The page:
The Different Roles of an SEO Localization Team
To successfully pull off your Localization Program, you will need a team with proven experience in using SEO tools as well as International SEO. You can either hire an agency that hires the team for you and/or implements the work, or hire a team in-house yourself.
However, whether you hire in-house or outsource, these are the following roles you would need to consider hiring for your SEO Localization team.
Localization Manager / Expert
If you’re a Content Manager or Marketing Manager, you already have your hands full with other aspects of the business, and you may not be an expert in SEO Localization.
That’s where a Localization Partner or Manager with previous experience becomes an integral part of your team.
The idea here is: they create the strategy, do all the research, hire the right team, and manage the project in its entirety, freeing up valuable space, time, and energy for you to do your job.
Equally, an agency as your Localization Partner could fulfill this role, removing the need to find and hire individuals yourself. The perk to this is you could start your localization project instantly without being weighed down by the hiring process. Not only that, but you can scale the project effortlessly because you won’t be relying on just one single person, but rather a team of people. Agencies also tend to cost less than hiring people in-house, which makes it easier to approve budget.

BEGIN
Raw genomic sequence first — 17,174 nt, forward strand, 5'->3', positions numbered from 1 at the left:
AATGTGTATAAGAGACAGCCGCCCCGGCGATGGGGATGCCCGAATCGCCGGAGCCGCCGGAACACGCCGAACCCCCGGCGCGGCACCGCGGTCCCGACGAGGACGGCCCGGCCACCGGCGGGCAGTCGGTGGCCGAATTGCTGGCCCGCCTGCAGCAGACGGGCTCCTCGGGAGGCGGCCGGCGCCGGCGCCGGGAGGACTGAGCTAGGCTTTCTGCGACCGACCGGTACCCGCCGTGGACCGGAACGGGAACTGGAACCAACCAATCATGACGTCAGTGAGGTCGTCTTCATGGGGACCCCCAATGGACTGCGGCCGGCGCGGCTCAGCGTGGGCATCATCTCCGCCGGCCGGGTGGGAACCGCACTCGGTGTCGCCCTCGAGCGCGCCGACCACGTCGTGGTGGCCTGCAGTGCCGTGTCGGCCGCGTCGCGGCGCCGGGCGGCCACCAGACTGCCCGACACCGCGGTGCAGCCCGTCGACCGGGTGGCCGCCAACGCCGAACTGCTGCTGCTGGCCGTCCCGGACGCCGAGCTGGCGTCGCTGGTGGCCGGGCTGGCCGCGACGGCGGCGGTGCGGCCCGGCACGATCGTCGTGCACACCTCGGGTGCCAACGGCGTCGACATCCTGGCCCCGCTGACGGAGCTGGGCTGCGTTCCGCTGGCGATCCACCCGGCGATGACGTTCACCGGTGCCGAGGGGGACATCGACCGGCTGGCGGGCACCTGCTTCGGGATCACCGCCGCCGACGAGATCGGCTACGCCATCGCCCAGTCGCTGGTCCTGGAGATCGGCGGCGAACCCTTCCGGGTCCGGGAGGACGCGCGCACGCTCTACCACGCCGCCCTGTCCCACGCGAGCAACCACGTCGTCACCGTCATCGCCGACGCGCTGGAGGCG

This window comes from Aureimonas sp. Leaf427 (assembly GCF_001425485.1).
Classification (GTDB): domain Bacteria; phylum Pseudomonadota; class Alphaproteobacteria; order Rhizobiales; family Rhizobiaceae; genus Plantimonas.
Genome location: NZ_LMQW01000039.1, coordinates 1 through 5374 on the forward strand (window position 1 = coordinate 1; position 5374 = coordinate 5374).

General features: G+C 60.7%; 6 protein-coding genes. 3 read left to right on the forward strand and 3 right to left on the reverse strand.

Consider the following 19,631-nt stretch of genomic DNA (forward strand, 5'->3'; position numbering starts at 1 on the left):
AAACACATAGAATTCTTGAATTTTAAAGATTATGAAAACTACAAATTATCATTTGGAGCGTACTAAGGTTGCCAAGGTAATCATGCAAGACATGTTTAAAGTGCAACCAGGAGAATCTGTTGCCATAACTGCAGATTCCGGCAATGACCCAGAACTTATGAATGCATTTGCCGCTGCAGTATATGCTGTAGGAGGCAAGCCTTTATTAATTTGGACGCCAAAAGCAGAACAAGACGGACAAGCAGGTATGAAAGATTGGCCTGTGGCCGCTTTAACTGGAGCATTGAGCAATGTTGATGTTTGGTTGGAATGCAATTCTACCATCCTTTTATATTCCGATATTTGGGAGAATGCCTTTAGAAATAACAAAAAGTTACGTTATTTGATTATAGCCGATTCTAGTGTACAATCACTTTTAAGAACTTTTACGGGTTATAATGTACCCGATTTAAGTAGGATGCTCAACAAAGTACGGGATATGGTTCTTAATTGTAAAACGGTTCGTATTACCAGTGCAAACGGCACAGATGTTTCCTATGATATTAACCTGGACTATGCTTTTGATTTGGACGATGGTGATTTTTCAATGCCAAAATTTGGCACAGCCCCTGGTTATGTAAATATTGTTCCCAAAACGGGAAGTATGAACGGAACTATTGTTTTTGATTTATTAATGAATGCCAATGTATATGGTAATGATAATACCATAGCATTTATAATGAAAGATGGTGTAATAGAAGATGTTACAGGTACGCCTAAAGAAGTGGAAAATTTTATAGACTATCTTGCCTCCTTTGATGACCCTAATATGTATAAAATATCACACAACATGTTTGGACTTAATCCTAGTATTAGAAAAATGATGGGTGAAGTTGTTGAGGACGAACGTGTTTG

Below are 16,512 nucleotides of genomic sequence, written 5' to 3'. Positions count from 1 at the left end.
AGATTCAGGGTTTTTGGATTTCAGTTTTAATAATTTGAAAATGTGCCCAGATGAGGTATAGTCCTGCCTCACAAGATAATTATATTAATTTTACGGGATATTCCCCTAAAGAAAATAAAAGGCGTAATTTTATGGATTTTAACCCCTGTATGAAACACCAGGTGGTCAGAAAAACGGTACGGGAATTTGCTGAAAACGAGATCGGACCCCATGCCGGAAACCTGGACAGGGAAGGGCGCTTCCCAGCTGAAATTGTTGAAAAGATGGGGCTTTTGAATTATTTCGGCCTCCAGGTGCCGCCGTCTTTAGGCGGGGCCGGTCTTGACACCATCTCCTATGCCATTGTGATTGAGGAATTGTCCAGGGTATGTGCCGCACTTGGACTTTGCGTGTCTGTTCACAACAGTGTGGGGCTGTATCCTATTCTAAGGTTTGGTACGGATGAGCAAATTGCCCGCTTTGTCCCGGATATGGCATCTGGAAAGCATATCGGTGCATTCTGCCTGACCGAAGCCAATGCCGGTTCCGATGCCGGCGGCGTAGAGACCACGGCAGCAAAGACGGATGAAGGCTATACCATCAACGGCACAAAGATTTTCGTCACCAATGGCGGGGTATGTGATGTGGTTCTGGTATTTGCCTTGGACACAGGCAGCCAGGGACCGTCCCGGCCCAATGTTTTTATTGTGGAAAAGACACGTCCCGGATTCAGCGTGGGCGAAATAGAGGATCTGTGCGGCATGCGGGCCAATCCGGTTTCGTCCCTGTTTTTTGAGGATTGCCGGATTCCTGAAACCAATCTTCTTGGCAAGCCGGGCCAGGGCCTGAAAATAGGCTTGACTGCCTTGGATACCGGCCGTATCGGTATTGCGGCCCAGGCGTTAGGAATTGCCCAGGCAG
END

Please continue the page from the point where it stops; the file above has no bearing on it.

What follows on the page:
If you’re creating content from scratch in multiple languages then you will need to hire copywriters (Preferably ones that speak both the source language and the desired language) for each market. If you’re outsourcing you may need to engage with multiple linguists for the same market to make sure you’re covered during holiday periods or emergencies.
However, without clear content guidelines and skillful coordination, the quality of the copy written can vary drastically between freelancers. That’s why hiring a localization agency can be an excellent solution for large projects with multiple markets, as they guarantee the tone of voice and writing style is consistent no matter the writer or language.
If you have copywriters then you’ll need proofreaders. You may be tempted to ditch this role since the writer may be good enough without the need for a proofreader. Or you may use tools such as Grammarly to save resources and decrease costs.
However, the perk to having a proofreader is you always have a second pair of eyes to go through and check your copy. Your brand will never be perceived as careless over a simple typo. They guarantee quality control over brand identity and free up the time you would be spent reading through the content yourself.